The redlining practice, “along with the other segregationist housing policies of the time, had lasting effects—from concentrating poverty to stifling home ownership rates,” NPR states. With the newly discovered micro-climate heating phenomenon, “you can still feel those effects—literally.”
The warming pattern appeared “consistently across the country,” said study co-author Vivek Shandas, a professor of urban studies and planning at Portland State. Poor, overheating, and facing persistent barriers caused by racism, these once-redlined communities “are much more likely to face grave consequences in terms of their human health, their financial health, or generally their ability to cope with these effects,” Shandas said.
That these typically inner-city spaces are so much hotter than whiter, more well-to-do sectors of a city likely owes, Shandas added, to a lack of green spaces and tree canopy. In urban areas, such factors can help counter the heat generated by concrete and pavement, but they are critically lacking in poor, inner-city areas in the U.S. A related study by the U.S. Forest Service found that “in 37 cities around the country, formerly redlined neighbourhoods have about half as many trees on average today as the highest-rated, predominantly white neighbourhoods on those maps.”
“Our cities, they’re not like jungles where they developed just by natural selection on their own,” said Sarah Lillie Anderson, senior manager of tree equity programs at the non-profit American Forests. “People designed these places, which means they were designed for particular people, and that means not everybody was held in mind when plans for cities and communities were made.”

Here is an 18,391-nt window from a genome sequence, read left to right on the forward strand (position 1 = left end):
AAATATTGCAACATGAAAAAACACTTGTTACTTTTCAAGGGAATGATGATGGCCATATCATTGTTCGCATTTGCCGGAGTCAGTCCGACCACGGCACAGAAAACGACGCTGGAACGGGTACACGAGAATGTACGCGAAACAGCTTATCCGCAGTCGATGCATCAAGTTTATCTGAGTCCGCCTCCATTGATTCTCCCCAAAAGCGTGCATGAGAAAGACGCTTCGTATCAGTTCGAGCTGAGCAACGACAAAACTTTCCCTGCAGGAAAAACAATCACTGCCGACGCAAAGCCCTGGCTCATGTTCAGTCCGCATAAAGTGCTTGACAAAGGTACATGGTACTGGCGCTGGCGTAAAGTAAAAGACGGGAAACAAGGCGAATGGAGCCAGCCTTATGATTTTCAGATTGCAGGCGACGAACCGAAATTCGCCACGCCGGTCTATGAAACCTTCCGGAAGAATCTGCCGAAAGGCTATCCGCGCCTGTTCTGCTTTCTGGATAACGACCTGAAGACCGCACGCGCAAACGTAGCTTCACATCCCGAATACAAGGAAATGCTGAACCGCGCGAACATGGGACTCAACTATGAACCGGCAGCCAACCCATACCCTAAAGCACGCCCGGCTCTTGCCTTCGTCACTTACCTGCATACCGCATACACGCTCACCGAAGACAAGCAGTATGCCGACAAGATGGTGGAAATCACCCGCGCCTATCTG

Last week, the Trump administration delivered yet another blow to American homeowners—again, especially the poor, writes the American Council for an Energy-Efficient Economy (ACEEE). On January 16, the federal government approved a new Department of Energy rule “that will make it much more difficult to set new energy efficiency standards for common appliances and equipment—from refrigerators, dishwashers, and home furnaces to commercial air conditioners and industrial motors.” ACEEE notes that the now-gutted standards “reduce harmful pollution, save the average U.S. household $500 each year, and according to the administration’s own fact sheet, will save U.S. consumers and businesses about $2 trillion by 2030.”
Describing the move as “the latest in a series of administration attacks on energy efficiency that include a recent rollback of efficiency standards for new light bulbs as well as cars and light trucks,” the ACEEE says the new rule “will significantly increase the energy savings threshold needed to trigger the process and allow manufacturers to largely design the testing that decides if the products meet standards.” The attacks “defy the common-sense, bipartisan support that energy efficiency has long enjoyed,” said ACEEE Executive Director Steven Nadel.
“They will cost consumers and businesses money, create market uncertainty for businesses due to likely legal challenges, add to harmful pollution, and undermine efforts to address the climate crisis,” Nadel added—all of which will hammer poor and non-white Americans first and hardest.